You've undoubtedly heard the word "tenure" multiple times during your time in college.  Some professors have tenure; some professors don't have tenure; some professors have been denied tenure (and then often leave campus); some professors are up for tenure. All of this lingo can become quite confusing in case you're not sure what exactly tenure is, however. So, in the context of a college or university, what is "tenure" exactly? Although some of the high school teachers and other educators also have a form of tenure, it is something relatively unique to higher education. A traditional path for someone who wants to teach at a college or university is to get a Ph.D. (or other advanced degree) and then get a job as a professor on a campus. These non-tenured professors -- often working under the formal title of "Assistant Professor" -- are often in what's considered a tenure-track position for the first six years or so that they are teaching. This means that they are focusing on teaching, doing research, getting published, and contributing to the campus community.  The professor is then granted tenure, usually at the end of the academic year (spring semester) in case all goes well.

 

What is tenure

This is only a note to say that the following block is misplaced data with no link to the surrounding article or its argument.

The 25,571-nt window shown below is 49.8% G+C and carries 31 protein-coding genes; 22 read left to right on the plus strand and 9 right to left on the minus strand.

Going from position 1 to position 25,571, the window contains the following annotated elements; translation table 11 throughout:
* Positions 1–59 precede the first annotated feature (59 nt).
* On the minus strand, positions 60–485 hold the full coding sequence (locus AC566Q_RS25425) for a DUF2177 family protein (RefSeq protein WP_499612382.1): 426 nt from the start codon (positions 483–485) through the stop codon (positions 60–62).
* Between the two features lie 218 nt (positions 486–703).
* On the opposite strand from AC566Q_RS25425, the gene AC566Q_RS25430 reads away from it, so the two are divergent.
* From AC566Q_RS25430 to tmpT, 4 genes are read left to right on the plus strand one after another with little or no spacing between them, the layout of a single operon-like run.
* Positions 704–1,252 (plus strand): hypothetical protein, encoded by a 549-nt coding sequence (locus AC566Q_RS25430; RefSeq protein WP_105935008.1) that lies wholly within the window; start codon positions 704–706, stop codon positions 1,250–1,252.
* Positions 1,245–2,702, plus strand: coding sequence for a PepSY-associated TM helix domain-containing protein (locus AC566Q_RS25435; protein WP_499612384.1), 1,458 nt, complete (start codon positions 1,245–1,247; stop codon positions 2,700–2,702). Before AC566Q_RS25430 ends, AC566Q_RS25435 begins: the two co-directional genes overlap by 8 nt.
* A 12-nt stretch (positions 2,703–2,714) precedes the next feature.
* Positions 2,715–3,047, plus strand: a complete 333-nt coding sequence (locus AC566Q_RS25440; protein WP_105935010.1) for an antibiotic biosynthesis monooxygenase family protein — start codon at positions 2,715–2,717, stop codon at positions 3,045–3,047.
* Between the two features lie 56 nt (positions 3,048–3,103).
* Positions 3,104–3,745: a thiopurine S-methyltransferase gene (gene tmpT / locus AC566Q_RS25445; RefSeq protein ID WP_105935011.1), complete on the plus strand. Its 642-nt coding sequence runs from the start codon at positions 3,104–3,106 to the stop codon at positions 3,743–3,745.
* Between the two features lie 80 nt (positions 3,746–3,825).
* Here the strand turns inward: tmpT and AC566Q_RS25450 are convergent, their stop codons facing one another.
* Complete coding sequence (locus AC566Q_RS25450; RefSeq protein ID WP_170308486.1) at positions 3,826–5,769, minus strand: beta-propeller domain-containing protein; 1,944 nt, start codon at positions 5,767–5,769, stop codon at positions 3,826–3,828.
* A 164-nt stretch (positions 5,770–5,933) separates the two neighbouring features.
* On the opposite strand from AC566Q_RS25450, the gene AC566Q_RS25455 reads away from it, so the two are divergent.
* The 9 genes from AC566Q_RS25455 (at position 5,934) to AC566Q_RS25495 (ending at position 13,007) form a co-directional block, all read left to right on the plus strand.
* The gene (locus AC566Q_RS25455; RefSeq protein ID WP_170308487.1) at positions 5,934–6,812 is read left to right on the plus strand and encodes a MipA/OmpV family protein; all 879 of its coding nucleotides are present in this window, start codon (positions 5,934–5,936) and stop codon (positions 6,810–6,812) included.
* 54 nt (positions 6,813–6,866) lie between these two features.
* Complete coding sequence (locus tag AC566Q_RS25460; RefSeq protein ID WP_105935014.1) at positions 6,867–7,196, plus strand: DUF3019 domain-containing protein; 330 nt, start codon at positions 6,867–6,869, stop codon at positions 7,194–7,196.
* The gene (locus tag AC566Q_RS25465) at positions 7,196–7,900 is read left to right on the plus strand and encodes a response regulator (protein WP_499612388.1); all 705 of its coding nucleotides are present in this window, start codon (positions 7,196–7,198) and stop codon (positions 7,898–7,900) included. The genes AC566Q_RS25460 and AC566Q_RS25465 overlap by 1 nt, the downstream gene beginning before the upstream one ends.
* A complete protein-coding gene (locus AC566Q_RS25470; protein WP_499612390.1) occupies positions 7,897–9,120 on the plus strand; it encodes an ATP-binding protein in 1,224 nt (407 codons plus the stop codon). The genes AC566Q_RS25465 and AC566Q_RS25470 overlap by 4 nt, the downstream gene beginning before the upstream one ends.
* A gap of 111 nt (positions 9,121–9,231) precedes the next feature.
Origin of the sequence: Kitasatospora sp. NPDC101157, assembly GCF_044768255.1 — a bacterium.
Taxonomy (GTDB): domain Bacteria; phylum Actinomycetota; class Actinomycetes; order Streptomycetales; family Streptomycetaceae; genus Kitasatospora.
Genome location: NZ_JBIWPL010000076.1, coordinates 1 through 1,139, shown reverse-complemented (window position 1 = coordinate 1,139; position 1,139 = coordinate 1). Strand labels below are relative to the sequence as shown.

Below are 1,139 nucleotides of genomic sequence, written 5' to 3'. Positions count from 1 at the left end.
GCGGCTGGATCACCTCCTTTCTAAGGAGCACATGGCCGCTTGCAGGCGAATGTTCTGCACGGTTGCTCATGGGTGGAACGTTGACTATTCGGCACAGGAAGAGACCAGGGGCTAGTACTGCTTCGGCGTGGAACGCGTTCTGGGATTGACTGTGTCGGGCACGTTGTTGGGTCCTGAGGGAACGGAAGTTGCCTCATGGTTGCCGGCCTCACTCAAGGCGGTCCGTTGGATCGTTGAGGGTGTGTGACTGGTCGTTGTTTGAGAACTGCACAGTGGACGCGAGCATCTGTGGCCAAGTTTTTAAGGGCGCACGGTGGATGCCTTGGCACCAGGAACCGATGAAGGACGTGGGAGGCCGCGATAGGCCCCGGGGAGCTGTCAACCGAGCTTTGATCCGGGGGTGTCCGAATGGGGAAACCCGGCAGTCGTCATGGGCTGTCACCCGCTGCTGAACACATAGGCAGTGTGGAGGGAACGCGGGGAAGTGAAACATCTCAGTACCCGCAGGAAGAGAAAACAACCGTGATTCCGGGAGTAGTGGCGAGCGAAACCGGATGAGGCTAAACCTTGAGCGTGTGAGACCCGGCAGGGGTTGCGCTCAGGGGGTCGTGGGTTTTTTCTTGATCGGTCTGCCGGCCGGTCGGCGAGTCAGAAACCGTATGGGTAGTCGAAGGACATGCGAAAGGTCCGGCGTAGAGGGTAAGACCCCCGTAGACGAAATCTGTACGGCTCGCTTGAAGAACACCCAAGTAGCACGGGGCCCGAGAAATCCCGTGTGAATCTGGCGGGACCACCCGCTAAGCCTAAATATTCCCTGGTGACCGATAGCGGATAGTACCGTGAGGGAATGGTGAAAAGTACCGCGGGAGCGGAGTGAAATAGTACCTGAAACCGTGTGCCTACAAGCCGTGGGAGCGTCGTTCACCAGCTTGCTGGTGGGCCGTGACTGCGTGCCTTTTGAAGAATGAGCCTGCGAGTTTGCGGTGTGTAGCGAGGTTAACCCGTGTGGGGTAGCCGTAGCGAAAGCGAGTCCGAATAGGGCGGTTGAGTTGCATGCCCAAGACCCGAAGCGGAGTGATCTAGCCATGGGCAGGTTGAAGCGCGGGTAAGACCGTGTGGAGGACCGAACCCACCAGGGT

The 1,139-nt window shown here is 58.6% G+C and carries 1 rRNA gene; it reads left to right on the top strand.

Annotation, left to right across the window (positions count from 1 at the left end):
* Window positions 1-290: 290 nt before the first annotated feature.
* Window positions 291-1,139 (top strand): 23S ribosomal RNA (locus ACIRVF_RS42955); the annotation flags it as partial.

Earning tenure is equivalent to ensuring one's job on a campus. It means you have someone who has been at the school for a while and been judged, by a committee of their peers and the academic dean to be an essential member of the faculty and campus community in case you have a tenured professor teaching your class. Although the final decision often rests with the dean of the faculty, usually a committee and/or academic department recommends someone for tenure. Professors are evaluated on their research, how much they publish, how often they publish, where they publish, their teaching quality, and what they contribute to the campus community. Some campuses value certain areas more than others (e.g., research more than teaching or vice versa). The end-of-course professor evaluations you fill out at the conclusion of each semester can often play a role in someone's tenure decision. To teach courses instead of offering new Ph.D.'s tenure-track positions, there has been some controversy because many campuses are using adjunct faculty. Ph.D.'s tenure-track positions. In essence, adjuncts are only offered short-term positions as professors and are not eligible for tenure. Just like having an adjunct professor doesn't mean you're receiving any lesser quality of instruction while having a tenured professor often means that he or she is a high-quality instructor, it isn't always the case. Tenure has been a staple of American higher education for quite a long time; consequently, it likely plays a big role at your college or university. As budget restrictions, campus culture, and other factors come into the mix, however, tenured professors are becoming much less common than they were a generation or two ago. These are some of the most important things about what is tenure.